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Body Odor in Children

author image Carolyn Williams
Carolyn Williams began writing and editing professionally over 20 years ago. Her work appears on various websites. An avid traveler, swimmer and golf enthusiast, Williams has a Bachelor of Arts in English from Mills College and a Master of Business Administration from St. Mary's College of California.
Body Odor in Children
Understand how your child develops to manage body odor. Photo Credit Image by Flickr.com, courtesy of James Emery

If your child is developing body odor, it's not necessarily cause for concern. As a child matures, her hormones begin to change, and she naturally begins to develop the bacteria that cause body odor. When she sweats and the sweat dries on her skin, the combination of bacteria, dirt and sweat can result in body odor.

Time Frame

Many young grade schoolers require deodorant, notes pediatrician Jennifer Shu. Although a 5-year-old is unlikely to develop body odor, a child older than the age of 8 is a candidate. Shu further notes that it is entirely normal for children between 8 and 12 years of age to develop a need for deodorant.


Body odor is one of the earliest stages of puberty. It isn't a sign that menses is starting or that your son's voice will change. It is, however, a sign that physical changes are coming, although they may still be months to years away. For most parents, this provides a window of opportunity to discuss puberty in more detail with your maturing child to help prepare your child for changes to come.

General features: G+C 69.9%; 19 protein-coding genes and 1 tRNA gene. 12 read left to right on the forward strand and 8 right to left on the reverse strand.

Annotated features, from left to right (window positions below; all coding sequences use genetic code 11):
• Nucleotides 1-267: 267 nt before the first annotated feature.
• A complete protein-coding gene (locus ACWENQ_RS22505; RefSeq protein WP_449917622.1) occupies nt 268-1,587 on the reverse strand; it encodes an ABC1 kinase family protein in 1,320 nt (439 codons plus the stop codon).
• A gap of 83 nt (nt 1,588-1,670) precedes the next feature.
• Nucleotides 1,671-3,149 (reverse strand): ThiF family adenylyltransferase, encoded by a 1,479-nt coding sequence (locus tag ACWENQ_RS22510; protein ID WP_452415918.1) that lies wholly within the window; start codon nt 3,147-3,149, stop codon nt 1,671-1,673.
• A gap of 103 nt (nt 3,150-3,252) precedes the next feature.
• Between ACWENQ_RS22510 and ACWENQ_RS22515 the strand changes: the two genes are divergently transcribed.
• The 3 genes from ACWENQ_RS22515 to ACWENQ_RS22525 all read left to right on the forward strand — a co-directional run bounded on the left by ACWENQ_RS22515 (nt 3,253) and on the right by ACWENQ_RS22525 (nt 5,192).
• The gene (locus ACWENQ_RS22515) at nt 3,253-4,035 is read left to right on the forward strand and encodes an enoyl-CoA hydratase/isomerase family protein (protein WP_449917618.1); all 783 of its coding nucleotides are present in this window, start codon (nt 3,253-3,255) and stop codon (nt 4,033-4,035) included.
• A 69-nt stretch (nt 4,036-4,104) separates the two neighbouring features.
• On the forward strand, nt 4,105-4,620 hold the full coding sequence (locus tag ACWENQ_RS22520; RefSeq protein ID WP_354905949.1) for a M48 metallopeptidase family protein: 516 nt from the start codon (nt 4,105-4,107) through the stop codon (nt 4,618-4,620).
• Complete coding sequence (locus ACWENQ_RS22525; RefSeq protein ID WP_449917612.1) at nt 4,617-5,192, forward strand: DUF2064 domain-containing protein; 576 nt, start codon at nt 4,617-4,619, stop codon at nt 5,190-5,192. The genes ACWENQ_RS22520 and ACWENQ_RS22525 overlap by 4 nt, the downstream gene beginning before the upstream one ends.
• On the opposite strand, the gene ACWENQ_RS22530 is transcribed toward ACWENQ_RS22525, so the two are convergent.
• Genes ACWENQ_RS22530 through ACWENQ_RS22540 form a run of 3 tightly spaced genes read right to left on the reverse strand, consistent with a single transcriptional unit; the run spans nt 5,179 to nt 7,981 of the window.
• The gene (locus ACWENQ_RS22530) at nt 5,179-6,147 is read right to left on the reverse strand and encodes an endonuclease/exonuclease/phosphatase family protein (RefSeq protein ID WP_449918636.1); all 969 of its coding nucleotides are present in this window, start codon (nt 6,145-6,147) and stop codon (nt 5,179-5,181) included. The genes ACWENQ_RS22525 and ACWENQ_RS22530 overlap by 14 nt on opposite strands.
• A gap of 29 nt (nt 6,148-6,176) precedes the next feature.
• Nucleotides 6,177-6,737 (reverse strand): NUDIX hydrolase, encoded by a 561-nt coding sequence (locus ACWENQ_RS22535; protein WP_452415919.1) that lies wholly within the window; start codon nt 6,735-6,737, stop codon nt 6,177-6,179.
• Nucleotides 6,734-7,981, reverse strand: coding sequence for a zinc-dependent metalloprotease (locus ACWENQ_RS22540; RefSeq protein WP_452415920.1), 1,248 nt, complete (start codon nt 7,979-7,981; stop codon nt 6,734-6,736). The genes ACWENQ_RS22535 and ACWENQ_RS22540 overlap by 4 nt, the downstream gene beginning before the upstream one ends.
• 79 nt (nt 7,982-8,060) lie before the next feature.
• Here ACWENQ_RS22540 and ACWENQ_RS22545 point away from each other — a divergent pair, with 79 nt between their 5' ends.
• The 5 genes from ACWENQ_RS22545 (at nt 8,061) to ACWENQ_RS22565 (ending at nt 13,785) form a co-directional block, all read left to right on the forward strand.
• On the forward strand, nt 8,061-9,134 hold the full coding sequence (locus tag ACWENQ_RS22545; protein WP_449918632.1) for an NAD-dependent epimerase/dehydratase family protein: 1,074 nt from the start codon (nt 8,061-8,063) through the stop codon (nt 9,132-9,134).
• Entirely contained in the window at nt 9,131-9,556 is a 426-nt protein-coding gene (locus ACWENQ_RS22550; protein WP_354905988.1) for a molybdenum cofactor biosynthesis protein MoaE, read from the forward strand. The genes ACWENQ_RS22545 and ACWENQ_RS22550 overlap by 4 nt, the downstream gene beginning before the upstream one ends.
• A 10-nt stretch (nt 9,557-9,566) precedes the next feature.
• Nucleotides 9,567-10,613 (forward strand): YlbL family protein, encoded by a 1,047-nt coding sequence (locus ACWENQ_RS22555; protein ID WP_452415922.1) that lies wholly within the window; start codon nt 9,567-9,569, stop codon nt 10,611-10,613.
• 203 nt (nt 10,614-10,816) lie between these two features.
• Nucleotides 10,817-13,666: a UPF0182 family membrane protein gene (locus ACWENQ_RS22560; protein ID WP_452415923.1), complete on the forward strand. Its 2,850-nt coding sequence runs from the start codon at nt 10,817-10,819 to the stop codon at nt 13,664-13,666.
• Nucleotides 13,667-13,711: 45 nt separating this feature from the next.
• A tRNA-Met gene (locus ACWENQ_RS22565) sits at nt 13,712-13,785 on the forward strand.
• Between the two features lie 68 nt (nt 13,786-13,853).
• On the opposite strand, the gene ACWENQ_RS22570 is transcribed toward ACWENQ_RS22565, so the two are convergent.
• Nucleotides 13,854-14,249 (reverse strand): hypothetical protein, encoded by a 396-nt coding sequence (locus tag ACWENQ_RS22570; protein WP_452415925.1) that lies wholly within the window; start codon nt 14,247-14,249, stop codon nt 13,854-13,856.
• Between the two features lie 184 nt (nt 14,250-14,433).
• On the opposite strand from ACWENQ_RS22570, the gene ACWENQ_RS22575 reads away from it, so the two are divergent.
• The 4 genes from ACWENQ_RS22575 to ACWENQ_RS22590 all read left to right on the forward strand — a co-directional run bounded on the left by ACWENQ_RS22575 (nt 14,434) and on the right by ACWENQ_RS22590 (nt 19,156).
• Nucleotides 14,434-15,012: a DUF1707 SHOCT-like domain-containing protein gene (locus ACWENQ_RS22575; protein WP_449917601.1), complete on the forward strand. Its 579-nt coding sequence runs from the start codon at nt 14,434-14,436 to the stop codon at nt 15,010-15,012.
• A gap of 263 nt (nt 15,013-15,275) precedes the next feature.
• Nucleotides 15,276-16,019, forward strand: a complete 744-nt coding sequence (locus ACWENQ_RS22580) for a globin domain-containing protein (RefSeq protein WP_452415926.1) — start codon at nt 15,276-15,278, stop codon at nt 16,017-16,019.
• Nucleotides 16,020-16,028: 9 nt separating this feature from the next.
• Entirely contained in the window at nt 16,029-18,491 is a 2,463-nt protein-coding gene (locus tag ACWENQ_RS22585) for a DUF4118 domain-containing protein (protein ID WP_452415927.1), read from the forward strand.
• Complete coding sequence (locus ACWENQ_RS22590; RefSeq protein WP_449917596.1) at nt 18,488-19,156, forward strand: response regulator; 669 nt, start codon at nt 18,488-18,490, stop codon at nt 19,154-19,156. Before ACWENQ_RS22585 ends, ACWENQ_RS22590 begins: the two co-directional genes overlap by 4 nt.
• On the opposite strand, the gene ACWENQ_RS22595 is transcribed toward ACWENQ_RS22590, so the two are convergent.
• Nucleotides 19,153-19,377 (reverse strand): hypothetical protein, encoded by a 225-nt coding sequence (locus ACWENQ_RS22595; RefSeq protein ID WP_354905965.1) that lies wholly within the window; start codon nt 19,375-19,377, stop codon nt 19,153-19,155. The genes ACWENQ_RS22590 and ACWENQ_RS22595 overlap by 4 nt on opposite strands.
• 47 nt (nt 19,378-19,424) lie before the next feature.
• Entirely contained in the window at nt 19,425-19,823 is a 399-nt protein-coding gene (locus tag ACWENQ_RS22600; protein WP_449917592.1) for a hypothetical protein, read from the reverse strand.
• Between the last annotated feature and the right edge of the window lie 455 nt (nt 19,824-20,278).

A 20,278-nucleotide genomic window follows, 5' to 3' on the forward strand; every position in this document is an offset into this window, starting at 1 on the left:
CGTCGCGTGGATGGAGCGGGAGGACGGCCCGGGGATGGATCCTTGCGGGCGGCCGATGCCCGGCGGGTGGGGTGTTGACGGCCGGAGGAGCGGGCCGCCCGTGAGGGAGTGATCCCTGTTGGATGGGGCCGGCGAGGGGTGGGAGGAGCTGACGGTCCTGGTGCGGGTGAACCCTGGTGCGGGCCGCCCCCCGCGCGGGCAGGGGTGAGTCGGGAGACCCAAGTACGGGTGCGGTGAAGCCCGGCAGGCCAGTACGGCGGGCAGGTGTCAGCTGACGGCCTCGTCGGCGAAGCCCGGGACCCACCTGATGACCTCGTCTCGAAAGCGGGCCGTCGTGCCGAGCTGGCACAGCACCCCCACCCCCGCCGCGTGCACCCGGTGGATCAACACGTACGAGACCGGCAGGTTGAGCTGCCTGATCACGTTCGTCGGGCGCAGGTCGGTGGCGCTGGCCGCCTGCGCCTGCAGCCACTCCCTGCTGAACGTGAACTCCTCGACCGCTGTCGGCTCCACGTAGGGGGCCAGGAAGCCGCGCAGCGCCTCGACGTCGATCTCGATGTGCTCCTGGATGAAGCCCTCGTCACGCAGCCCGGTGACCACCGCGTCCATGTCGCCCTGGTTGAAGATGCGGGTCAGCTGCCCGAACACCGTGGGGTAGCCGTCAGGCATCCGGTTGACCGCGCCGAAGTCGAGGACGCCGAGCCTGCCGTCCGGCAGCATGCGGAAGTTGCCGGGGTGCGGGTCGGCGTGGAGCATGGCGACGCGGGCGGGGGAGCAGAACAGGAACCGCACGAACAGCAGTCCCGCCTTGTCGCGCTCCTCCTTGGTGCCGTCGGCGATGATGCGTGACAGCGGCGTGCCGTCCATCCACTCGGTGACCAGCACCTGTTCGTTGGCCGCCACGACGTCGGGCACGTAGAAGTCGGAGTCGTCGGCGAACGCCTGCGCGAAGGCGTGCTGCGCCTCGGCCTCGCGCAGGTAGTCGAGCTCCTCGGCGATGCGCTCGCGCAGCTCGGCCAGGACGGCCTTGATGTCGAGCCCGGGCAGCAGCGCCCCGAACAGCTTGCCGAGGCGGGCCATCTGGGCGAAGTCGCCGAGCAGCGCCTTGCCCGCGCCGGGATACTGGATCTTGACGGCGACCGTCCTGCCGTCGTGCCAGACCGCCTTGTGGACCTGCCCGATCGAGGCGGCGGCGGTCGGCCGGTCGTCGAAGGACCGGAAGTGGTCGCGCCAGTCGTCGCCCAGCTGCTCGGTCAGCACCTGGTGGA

Children might be caught unaware by this change, which can lead to playground embarrassment. If your child sweats heavily or is involved in a sport, make sure she bathes daily and wears clean clothes to school. Although she may have a favorite sweater, check it discreetly before she wears it a second time to avoid any potential problems. Wash her towels and sheets regularly, too, to minimize any potential odor.


Dr. Shu notes that for most children, regular bathing and even avoiding certain foods, such as those laden with spices, onions or garlic, can help. But for some children, it's time to apply deodorant on a regular basis. It should be a mild deodorant and not an antiperspirant; children still need to sweat to be healthy. In addition, antiperspirants may cause skin irritation, making it difficult for children to adopt the habit of using it daily.


Although body odor is generally a sign that puberty is starting, it can also be a sign of a medical condition. Metabolic disorders, in which the body cannot metabolize certain enzymes, can cause body odor. So can some parasites, such as ringworm. Also, hyperhidrosis (excessive sweating) can cause body odor in some children. If your child isn't near puberty and is experiencing body odor, take her in for a check-up with her pediatrician to rule out a medical condition.

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